rubber, that means it’s time for
new wiper blades.
The blade may also get a rounded look,
which means it’s gotten too old
and you should replace it.

 Don’t wait until you can barely
see through your windshield.

Also, give your windshield a good
cleaning inside and out, if it’s
hard to see, the problem
may be inside, instead of out.


Look underneath for loose or broken
exhaust clamps and supports.
Check for holes in muffler or pipes.
Replace rusted or damaged parts.

For more about Mufflers & Exhaust,
click on the link below.

Shocks & Struts:

Look for signs of oil seepage on shock
absorbers, test shock action by
bouncing the car up and down.
The car should stop bouncing when
you step back.
Worn or leaking shocks should be
Always replace shocks and struts
in pairs.

Replacing one or two at a time
can create a balance problem that
could make your car unstable when
braking and accelerating.

For more about Shocks & Struts,
click on the link below.

Spark Plugs:

You’ll find either four, six, or eight plugs,
depending on how many cylinders
your car has.
Check spark plug wires to make sure
they are not hard or cracked.
Change your spark plugs if they are
worn out or covered in buildup.

Remove the wire to the first spark
plug only.
Do not remove all of the wires
at once.
Your spark plugs are installed in
a certain order, which you need
to maintain.

Use a spark plug socket and extension
on your ratchet to remove
the first spark plug.
Install the new spark plug, screwing it in
by hand at first and then tightening it
with a wrench for a snug fit.
Do not over-tighten.
Re-attach the spark plug wire, replace
the other sparks the same way,
one at a time.

If you don’t feel like doing it
yourself, ask your mechanic
to check for you.


Check all hoses monthly.
Check for cracks,
frays, leaks and bulges,
at the ends where they are attached.

If a hose looks bad, or feels too soft
or too hard, it should be replaced.

Engine Belts:

Inspect the engine belts regularly,
especially the serpentine belt.

Many older cars have a single serpentine
belt that handles everything.
This type of belt looks flat on one side
with several ribs on the other side.
You should check the ribbed side for
signs of dry and cracked rubber.

Worn belts will affect the engine
Look for cracks and missing sections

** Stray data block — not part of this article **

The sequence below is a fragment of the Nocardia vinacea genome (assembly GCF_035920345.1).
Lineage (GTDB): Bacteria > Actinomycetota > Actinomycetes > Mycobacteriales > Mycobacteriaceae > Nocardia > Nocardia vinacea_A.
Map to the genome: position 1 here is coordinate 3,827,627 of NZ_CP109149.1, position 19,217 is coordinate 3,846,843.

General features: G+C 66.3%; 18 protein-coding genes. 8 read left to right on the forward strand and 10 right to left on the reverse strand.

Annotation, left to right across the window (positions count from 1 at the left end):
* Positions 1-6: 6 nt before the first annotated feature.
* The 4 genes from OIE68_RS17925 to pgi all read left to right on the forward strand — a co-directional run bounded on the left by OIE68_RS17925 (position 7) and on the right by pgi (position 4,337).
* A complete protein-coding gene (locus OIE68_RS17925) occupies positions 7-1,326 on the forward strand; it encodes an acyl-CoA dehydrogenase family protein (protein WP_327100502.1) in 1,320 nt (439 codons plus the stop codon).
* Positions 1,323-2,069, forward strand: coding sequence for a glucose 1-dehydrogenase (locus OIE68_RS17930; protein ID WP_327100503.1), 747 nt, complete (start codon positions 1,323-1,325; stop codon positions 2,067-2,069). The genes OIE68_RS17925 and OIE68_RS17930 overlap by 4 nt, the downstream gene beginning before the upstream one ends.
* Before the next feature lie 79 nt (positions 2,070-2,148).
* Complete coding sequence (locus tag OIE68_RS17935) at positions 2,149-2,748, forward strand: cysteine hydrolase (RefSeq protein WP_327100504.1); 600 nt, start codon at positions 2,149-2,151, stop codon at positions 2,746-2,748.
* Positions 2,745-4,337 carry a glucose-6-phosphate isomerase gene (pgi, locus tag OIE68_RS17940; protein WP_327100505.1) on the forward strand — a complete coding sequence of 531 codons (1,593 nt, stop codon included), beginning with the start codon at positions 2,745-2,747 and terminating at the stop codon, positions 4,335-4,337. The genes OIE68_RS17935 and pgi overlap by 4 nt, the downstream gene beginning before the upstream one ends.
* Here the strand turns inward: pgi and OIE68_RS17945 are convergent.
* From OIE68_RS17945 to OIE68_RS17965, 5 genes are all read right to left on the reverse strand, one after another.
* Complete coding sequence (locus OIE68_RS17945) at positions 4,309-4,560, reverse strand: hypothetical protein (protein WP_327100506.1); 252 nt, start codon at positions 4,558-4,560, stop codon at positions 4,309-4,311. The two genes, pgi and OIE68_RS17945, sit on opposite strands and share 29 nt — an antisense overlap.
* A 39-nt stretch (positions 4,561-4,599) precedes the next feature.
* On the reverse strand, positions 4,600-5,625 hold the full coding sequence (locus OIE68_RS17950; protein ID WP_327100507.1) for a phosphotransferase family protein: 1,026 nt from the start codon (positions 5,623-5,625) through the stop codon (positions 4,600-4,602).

or segments.

Replace worn, glazed or frayed belts.
Tighten them when more than 1/2" of
slack can be depressed between the
Cars with spring loaded belt tensioners
require no adjustment.
Replace bulging or brittle hoses and
tighten clamps.


Wash Your Car Regularly:

Maintaining your car’s exterior is
important in preserving it and can
extend the life of a car.

Windows, mirrors, lights and windshield
should be clean at all times for
optimum visibility and safety.

While failing to wash your car
won’t result in immediate damage,
over time the elements will corrode
your vehicle, along with its
potential re-sell value.

Wash your car to prevent the damage
to the paint.
Dirt, grime and salt can damage
the finish.
The underneath of the car should
be cleaned as well because it is
exposed to the debris from the road,
which might affect the car’s
performance or functioning.

Every day your car is exposed to the
sun, salt, grease and grime, tree sap,
dead bugs, and even those lovely
bird poops.
These things eat away at paint,
and once that’s gone, they will
eat at the metal in your car.

Wash your car once or twice a month
in the Summer, and every week, or at
least every other week in the Winter.

Wax at least every six months.
When water beads on the finish
become larger than a quarter,
it’s time for a wax job.

Plus, having a nice clean car helps
boosts your mood.
Study shows that most drivers feel
much better about themselves when
their car is clean and shiny.

If you wash your car by hand,
do not use dish soap.

Even though dish soap is a great
degreaser, it’s not the thing to
use on your car’s finish.
It removes dirt, grease and old wax,
but it also sucks the important
oils out of the paint’s finish.

Dish soap is also considered
to be an abrasive soap.
When you use an abrasive soap
on something like car paint, it
accelerates the oxidation process
and gives the car a dull look.

Always use car wash shampoo.
Don't use too much car-wash concentrate
in your bucket of water or it will leave
a filmy residue on the glass.

Always try to park your car in
shady areas as it reduces the damages,
burns and cracking of the interior
from high sunlight and heat in
the Summer.

If you can’t find a shady spot,
then you can try the use of window
deflector screens or a UV protectant
which keeps your car safe from
melting of the vinyl and plastic.

Don't forget to clean the interior.
Keeping your car’s interior clean
and tidy can reduce stress in your
life and make the driving
experience more enjoyable.

Service Brakes:

Brakes should be inspected at least
twice a year.
The best times are just before summer
and winter to prevent problems
in extreme temperatures.

For More About Brakes: